Whilst at the farm yesterday I stopped the tractor to chat with a local resident who regularly walks his dogs across our land. He’s a good guy, and we often attempt to put the world to rights together. However, on this occasion I was struck by the topic and tone of our conversation. We began with the condition of the crops and the promise of the imminent harvest, which was then followed by a negative comment concerning the recent, unseasonal wet weather. He then bemoaned the fact that the manager of our mutually supported football team Newcastle United had left. Eventually he made it to the topic of the day, Brexit and the political turmoil in which we currently find ourselves! ‘We’re in a bit of a mess,’ he commented, before adding ‘things seem to be changing all around us’.
Things are indeed changing, for the farmer spring has moved into summer and the joyful anticipation of another harvest is coupled with an understandable nervousness, as the culmination of another year’s work is almost upon us. In the political world, Brexit has almost been eclipsed (for the time being) with the race to No. 10 and a new Prime Minister taking centre stage. For many of us, however, the onset of summer is a time to take a holiday, relax, reflect a little and enjoy a well-earned change from the daily routine. ‘Change,’ as someone once famously said ‘is here to stay’!
The summer season can also herald a welcome change in the rhythm of our church communities, as we take a rest from the sometimes frenetic annual programme of activities with which we can easily find ourselves involved - even the children’s workers need a rest sometimes! A church I know of changed the format of their discipleship small group during the summer holidays to include prayer walks, fish and chips at the beach, a barbeque and even a treasure hunt around the ancient walls of the local town. Can I suggest that these changes, far from being a pale imitation of ‘real church’, offer us a wonderful opportunity to keep our eyes fixed on Jesus ‘the pioneer and perfecter of our faith’ (Hebrews 12:2) in fresh and vibrant ways?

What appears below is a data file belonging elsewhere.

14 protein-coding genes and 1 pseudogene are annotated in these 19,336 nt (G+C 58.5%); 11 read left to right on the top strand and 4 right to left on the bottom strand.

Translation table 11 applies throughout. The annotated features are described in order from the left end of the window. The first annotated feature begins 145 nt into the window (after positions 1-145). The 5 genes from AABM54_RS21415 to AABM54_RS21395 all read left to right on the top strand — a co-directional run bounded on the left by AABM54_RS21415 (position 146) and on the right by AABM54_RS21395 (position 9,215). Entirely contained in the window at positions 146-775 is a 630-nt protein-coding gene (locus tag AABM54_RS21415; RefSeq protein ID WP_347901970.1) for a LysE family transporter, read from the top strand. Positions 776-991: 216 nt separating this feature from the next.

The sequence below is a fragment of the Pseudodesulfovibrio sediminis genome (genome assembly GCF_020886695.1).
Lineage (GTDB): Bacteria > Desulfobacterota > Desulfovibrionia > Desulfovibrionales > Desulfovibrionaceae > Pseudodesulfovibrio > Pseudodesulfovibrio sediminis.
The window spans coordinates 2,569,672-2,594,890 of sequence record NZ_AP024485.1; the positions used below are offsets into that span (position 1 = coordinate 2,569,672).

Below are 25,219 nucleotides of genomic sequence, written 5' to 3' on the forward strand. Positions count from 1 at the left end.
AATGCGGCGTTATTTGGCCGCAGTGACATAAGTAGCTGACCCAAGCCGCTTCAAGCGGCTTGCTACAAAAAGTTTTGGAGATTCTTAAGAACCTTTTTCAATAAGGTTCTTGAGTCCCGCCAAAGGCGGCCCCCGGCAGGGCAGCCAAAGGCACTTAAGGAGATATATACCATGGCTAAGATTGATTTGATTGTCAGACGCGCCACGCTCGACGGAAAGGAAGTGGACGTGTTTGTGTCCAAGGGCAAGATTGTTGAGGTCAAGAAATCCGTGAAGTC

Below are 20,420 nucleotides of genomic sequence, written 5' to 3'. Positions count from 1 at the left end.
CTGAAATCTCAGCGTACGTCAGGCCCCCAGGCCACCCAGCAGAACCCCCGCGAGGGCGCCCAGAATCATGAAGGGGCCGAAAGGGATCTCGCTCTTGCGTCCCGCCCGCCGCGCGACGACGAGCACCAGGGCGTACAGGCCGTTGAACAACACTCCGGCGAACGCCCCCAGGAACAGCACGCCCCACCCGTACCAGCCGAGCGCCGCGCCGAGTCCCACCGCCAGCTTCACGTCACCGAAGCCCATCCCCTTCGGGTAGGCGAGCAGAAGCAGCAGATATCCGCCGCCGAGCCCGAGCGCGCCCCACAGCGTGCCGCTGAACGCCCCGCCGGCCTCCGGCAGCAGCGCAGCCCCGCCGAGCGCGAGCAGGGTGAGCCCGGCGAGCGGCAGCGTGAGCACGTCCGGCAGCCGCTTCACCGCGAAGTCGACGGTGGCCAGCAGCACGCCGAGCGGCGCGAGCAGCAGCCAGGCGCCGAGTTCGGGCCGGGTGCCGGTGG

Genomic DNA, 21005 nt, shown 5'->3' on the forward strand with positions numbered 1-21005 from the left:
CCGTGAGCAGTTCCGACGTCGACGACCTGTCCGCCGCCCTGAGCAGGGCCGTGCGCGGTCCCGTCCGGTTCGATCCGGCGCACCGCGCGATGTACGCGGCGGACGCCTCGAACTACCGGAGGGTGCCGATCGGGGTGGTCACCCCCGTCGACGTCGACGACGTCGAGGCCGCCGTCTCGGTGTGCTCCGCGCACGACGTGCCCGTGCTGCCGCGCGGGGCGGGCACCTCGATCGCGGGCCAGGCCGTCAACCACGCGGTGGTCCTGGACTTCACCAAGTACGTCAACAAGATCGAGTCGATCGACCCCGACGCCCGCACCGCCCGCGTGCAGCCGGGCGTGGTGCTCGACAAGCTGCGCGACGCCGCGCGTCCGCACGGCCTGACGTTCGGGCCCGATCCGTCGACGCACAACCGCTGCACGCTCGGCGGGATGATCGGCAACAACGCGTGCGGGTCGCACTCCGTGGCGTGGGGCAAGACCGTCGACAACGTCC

Wouldn’t it be good if, instead of wondering where everyone is on a Sunday morning during the holidays, we could creatively embrace the opportunities afforded to us to by this seasonal change and often smaller numbers attending our gatherings? Many of us are fortunate enough to live in beautiful rural areas, so why not take church outside and reflect on our unchanging God’s creative majesty? Perhaps take a walk around your local community, listening to God and praying as you go. Engage Worship have produced some wonderful resources to help and inspire us in their book Outdoor Worship. These include worship stations, a prayer hunt and a guided mediation on The Great Outdoors.
Finally, if you have time off planned for the summer it’s my prayer that the change of focus will be restful and enjoyable; rest is so important in our busy world. As for me, I’ll soon be in the midst of harvest season on the farm, so I’ll have to find my own creative ways to stay connected with the pioneer and perfecter of my faith. I also pray that the next time I meet my dog walking pal we’ll be able to focus on some godly, positive changes together!
Enjoy the season!
Director of Pastoral Care: North